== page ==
Maybe DNA Can’t Answer All Our Questions About Heredity

Megan Molteni has published an interesting article in the Wired web site that looks at DNA, describing some of things it can do as well as some of the things it cannot do. For instance:

“Heredity is a powerful concept. It’s the thing that ties families together—that gives shape to their shared history of stories, of homes, of personalities. And more and more, it’s the way we understand families’ shared genetic inheritance. But that more modern biological notion of heredity comes with some new, technical baggage: It’s easier to talk about the high blood pressure that runs in your family than it is to discern the alleles that define it, all the meiotic divisions that had to occur before that trait was passed down to you. And misunderstanding the role DNA does or doesn’t play in determining one’s fate can have dangerous consequences.”

Another quote:

“Look, the reason there’s demand for consumer genetics right now isn’t just because the costs are crashing. It’s also because humans have all these long standing traditions about heredity. On the one hand it’s important to find a connection with our pasts. Especially for people whose families have been severed by things like slavery and genocide. Because, we have to remember that for centuries heredity has been used as a weapon to dehumanize and erase some groups of people. For those people genetic testing can be one the most profound experience of their lives. But consumer genetics can only give you really rough estimates right now. It’s going to get a lot more powerful very quickly, it’s just not there yet.”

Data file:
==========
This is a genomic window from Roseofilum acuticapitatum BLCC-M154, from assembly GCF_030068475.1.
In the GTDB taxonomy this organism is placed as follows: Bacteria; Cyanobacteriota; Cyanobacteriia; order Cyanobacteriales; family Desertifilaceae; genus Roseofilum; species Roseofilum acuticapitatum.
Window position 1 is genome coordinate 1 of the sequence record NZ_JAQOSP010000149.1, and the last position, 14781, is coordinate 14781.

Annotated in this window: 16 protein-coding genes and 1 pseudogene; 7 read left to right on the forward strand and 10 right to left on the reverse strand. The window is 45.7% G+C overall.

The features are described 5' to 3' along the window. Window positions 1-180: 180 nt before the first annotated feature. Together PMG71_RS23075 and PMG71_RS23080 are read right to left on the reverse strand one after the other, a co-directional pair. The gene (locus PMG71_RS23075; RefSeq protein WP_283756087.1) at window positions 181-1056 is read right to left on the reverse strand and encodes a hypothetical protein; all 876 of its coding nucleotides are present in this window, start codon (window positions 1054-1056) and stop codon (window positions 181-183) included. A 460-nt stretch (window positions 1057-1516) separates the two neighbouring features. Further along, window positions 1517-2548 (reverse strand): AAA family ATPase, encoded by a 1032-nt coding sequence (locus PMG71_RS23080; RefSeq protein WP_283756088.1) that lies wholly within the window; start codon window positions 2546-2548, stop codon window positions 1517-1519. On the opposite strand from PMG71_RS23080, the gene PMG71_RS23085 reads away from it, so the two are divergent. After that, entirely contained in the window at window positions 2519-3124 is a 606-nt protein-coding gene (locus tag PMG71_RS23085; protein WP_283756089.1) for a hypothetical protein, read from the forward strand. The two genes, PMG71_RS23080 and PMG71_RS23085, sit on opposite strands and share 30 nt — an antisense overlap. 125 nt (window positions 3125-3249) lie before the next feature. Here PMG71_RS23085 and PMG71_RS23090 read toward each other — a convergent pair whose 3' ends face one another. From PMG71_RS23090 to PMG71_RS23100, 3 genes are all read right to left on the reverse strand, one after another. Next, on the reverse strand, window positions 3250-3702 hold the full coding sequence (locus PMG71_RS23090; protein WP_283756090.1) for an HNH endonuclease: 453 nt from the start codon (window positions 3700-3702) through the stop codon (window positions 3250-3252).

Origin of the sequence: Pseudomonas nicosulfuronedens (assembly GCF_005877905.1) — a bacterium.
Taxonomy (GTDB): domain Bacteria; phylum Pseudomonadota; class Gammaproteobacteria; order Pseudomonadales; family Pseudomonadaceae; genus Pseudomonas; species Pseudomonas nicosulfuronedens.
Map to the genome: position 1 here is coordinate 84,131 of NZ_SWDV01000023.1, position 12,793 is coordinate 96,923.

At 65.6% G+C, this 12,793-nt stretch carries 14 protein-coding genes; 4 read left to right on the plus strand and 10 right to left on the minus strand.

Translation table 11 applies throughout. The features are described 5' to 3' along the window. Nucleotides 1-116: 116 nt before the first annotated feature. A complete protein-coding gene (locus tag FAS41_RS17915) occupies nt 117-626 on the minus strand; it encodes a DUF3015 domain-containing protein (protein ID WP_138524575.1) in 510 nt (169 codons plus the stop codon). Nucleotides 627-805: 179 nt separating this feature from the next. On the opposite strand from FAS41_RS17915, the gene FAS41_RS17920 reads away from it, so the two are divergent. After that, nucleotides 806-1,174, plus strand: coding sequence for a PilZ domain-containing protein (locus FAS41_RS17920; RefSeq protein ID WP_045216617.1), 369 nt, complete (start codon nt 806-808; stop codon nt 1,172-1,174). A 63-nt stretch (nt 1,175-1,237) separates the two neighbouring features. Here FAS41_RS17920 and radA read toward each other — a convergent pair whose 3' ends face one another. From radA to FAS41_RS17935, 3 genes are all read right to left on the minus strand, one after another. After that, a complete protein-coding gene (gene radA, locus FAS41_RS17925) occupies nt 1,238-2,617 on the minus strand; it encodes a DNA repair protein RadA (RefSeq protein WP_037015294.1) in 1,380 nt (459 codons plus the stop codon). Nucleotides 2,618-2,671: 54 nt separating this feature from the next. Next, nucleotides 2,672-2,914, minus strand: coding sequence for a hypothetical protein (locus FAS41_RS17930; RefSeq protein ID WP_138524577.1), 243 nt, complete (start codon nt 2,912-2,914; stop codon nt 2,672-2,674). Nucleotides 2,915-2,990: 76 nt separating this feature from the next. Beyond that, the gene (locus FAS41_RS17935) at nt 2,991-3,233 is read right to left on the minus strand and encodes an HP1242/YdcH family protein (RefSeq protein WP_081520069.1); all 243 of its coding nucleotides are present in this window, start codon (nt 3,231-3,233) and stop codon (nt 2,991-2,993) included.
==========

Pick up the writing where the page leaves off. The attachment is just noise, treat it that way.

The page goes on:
You can read the full article at:


It just occurred to me, since it’s Memorial Day, that the possibility of figuring out who some of the Unknown Soldiers are could be done through DNA.


    One was identified, the soldier from the Viet Nam conflict was and later removed and his remains were then transferred home to the mid-west.


    The soldier from the Viet Nam era that was buried there was identified by DNA, afterwards his remains were removed and returned to the family here in the mid-west.


I have a 67 loci DNA Certificate dated 19 Jan 2007. I understood the providing company would contact me if anyone else was close. I must be a DNA orphan


you are not alone


When we get more men Y tested it will help. I have worked with several men who like you have very low results on their Y testing.


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